Giant water lilies a big hit in Xishuangbanna


Lightweight tourists step onto the pads of giant water lilies, which resemble China's traditional emerald-jade plates on the surface of a pond, and magically find themselves floating smoothly on the water.

The pond containing magnificent water lilies is one of the most sought-after attractions in the Xishuangbanna Tropical Botanical Garden of the Chinese Academy of Sciences in Southwest China's Yunnan province.

It becomes more popular during summer when students are on their school break.

"Our visitors are mainly student groups or parents with their kids," said Yang Zhen, director of the XTBG's scientific communication team. "One of the XTBG's key functions is to popularize scientific knowledge, especially on tropical plants and animals."

According to Yang, giant water lilies were originally introduced from the Amazon region in South America. The unique leaf veins of the plant provide remarkable buoyancy, enabling them to support individuals weighing up to 70 kilograms.

"However, we are not merely showcasing these water lilies as they are. Our CAS research staff here have nurtured new varieties of giant water lilies that exhibit greater resilience to low temperatures," Yang said.

As one of the largest and most diverse botanical gardens in China, the XTBG not only holds an AAAAA-level scenic spot rating (the highest ranking in China) but also serves as a comprehensive research institution. Inside the 1,125-hectare garden, there is a 250-hectare patch of preserved virgin tropical rainforest and over 13,000 plant species.

The majority of the botanical garden is now accessible to the public. This means that the plants that visitors encounter might be the subjects of scientific research, Yang said.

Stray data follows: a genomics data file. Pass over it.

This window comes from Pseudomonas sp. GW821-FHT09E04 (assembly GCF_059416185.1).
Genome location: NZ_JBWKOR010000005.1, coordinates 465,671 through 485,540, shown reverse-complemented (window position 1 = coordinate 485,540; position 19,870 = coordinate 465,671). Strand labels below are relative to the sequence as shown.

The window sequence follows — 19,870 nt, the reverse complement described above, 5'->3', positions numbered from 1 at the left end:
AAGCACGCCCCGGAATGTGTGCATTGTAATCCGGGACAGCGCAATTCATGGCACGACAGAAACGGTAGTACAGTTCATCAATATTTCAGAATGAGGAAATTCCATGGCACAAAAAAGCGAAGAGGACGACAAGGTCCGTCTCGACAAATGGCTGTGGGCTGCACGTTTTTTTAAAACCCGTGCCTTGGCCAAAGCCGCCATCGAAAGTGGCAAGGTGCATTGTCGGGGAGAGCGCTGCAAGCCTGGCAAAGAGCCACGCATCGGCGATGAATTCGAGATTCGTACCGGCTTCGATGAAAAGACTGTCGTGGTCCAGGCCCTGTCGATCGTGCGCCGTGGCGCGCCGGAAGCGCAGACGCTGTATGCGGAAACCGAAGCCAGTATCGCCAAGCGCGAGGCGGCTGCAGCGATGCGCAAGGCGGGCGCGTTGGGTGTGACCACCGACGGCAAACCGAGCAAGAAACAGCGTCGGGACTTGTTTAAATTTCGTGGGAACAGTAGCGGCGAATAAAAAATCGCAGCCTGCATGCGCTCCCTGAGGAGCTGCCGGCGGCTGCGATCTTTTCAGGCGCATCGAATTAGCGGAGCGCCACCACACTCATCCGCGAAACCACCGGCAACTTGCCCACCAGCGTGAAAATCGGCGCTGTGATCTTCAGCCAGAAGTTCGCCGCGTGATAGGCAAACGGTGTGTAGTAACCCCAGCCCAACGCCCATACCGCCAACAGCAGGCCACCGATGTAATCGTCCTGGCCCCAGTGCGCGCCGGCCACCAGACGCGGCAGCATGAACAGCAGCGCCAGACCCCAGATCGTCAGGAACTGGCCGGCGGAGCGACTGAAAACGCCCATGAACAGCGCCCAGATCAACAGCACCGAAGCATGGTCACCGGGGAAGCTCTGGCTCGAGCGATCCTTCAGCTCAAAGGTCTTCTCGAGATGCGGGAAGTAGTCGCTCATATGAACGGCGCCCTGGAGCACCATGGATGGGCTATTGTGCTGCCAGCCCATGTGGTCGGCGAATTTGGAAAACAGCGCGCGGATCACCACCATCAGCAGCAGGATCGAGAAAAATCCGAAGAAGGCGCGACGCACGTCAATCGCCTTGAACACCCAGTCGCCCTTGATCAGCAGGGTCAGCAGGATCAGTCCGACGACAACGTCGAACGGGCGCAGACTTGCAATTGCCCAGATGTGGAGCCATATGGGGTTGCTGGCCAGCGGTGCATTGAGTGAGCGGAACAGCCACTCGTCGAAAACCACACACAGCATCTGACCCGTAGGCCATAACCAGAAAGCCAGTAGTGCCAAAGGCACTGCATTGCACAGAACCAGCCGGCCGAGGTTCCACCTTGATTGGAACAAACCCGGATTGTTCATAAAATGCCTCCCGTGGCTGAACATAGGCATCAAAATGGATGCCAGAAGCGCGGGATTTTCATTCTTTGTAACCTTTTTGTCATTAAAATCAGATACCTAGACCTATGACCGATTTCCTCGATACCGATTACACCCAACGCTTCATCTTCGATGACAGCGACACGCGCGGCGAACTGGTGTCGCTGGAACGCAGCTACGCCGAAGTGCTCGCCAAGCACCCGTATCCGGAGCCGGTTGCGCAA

"As researchers, we also join in activities to popularize scientific knowledge," said Wang Gang, a researcher at XTBG. "People often approach us with questions like'Is this plant edible?' or 'Is this plant poisonous?'"

The XTBG has also launched its official channel on the social media app WeChat. The channel features posts introducing the botanical garden's latest research outcomes in reader-friendly language.

The XTBG epitomizes China's efforts to advance biodiversity ecological civilization by engaging both academia and the public.

In 2021, China held the first phase of the 15th meeting of the Conference of the Parties to the Convention on Biological Diversity in Kunming, the capital of Yunnan.

"Yunnan, as one of the most biologically and culturally diverse regions on Earth, is well-suited to serve as a medium for connecting people in the world through biodiversity," Yang said.

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